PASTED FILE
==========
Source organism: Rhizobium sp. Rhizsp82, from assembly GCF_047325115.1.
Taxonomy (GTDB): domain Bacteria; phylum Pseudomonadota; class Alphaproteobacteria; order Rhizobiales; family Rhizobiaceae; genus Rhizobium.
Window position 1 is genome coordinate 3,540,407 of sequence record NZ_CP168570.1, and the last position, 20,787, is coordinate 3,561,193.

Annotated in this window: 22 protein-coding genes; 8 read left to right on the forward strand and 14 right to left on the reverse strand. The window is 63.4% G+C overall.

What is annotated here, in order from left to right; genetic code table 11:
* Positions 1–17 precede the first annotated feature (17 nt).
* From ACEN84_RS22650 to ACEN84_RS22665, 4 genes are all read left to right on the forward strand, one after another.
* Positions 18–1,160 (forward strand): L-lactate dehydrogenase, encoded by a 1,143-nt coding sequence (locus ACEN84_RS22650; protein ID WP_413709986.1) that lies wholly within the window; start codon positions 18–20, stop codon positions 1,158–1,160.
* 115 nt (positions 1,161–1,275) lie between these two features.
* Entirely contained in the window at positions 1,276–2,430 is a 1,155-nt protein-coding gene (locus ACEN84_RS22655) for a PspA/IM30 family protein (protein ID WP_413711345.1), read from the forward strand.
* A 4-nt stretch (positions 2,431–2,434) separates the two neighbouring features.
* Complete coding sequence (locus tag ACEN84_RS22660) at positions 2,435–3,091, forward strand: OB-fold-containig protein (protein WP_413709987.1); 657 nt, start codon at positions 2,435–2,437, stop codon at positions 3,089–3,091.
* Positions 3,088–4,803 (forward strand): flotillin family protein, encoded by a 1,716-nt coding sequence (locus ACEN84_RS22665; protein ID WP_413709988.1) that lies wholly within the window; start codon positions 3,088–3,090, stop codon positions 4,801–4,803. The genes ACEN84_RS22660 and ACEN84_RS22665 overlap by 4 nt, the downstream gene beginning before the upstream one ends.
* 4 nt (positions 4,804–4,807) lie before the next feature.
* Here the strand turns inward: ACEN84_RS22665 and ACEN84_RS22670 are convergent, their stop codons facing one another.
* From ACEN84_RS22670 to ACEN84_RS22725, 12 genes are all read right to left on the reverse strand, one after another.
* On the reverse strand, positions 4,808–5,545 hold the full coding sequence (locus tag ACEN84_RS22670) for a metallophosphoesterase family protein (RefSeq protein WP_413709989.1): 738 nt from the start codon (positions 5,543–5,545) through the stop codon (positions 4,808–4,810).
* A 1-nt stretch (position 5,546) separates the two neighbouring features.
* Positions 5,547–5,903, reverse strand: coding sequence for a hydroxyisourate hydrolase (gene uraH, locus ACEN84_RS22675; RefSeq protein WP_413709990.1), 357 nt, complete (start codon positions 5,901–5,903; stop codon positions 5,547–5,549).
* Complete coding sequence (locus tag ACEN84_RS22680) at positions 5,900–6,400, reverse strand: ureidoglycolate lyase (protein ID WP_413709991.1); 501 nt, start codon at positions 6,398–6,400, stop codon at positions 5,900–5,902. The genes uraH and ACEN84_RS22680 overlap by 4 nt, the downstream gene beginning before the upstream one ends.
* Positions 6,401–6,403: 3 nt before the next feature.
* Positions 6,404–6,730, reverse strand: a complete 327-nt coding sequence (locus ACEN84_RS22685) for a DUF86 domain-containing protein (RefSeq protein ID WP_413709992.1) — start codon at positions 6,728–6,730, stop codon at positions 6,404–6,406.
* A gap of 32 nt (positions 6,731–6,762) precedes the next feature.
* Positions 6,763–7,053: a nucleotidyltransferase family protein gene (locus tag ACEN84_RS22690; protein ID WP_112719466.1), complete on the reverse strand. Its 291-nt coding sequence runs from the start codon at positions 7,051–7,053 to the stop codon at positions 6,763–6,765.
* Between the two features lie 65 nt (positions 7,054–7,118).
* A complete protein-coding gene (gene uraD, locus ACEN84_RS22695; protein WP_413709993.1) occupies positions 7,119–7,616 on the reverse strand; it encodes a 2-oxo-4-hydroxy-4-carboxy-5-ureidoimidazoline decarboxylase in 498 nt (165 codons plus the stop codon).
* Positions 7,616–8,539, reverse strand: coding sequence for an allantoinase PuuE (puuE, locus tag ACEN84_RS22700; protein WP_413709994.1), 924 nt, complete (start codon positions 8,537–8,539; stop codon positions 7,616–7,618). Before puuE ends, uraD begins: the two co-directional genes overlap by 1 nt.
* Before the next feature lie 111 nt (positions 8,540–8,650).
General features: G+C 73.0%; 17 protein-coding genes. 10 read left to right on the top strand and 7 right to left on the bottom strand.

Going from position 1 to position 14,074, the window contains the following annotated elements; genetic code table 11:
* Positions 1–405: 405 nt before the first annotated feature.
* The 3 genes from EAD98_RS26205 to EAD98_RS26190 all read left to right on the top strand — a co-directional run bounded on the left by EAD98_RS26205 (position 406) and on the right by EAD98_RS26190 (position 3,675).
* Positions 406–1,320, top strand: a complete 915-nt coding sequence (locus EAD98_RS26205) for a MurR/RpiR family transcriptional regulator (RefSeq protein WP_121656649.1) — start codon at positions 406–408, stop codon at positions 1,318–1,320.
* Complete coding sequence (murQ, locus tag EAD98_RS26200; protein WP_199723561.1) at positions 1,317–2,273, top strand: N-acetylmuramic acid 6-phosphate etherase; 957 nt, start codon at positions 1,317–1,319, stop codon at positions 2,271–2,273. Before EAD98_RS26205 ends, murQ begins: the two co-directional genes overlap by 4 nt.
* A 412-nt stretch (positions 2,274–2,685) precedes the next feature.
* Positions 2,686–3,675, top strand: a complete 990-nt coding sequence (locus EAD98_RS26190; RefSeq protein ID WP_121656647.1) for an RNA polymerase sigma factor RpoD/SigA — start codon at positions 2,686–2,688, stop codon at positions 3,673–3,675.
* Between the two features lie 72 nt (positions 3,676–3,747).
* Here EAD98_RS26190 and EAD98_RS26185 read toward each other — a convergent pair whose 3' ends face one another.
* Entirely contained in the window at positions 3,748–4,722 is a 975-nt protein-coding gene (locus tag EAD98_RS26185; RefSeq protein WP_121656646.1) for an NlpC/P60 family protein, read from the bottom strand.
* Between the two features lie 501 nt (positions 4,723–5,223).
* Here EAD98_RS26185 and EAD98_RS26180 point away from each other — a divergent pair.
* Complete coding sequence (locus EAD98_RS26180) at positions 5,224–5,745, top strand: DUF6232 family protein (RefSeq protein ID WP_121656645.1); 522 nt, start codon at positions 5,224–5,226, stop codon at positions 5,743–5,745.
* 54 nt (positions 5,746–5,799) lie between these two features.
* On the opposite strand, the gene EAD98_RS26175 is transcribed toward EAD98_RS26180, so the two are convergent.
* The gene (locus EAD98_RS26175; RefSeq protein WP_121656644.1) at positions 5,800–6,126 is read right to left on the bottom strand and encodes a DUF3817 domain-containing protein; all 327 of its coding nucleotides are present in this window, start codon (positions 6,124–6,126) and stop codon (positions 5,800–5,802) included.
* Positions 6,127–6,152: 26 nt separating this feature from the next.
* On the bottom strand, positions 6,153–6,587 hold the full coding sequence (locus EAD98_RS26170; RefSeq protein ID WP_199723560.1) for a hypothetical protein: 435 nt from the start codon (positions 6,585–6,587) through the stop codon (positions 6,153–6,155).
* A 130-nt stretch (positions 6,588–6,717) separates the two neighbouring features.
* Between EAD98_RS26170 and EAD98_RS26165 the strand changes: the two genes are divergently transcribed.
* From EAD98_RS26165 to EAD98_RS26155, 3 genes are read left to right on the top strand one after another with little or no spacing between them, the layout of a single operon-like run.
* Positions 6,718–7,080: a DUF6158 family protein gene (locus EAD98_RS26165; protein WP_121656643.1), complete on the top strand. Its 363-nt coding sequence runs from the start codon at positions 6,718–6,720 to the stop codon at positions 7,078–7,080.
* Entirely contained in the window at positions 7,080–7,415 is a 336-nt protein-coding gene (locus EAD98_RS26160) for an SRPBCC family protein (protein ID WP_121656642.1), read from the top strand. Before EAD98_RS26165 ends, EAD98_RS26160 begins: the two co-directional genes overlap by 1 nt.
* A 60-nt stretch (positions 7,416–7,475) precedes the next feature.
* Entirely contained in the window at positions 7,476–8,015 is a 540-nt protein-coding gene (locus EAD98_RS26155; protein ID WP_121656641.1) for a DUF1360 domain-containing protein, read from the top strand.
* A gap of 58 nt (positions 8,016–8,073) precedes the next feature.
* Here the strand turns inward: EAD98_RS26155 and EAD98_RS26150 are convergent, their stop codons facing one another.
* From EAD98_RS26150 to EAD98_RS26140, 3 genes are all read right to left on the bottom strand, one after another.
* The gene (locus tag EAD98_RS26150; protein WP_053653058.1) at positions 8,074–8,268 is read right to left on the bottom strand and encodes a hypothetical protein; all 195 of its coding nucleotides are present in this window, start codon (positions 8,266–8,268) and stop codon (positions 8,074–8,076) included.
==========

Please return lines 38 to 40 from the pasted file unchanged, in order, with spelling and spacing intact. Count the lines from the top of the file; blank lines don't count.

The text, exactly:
* Here EAD98_RS26190 and EAD98_RS26185 read toward each other — a convergent pair whose 3' ends face one another.
* Entirely contained in the window at positions 3,748–4,722 is a 975-nt protein-coding gene (locus tag EAD98_RS26185; RefSeq protein WP_121656646.1) for an NlpC/P60 family protein, read from the bottom strand.
* Between the two features lie 501 nt (positions 4,723–5,223).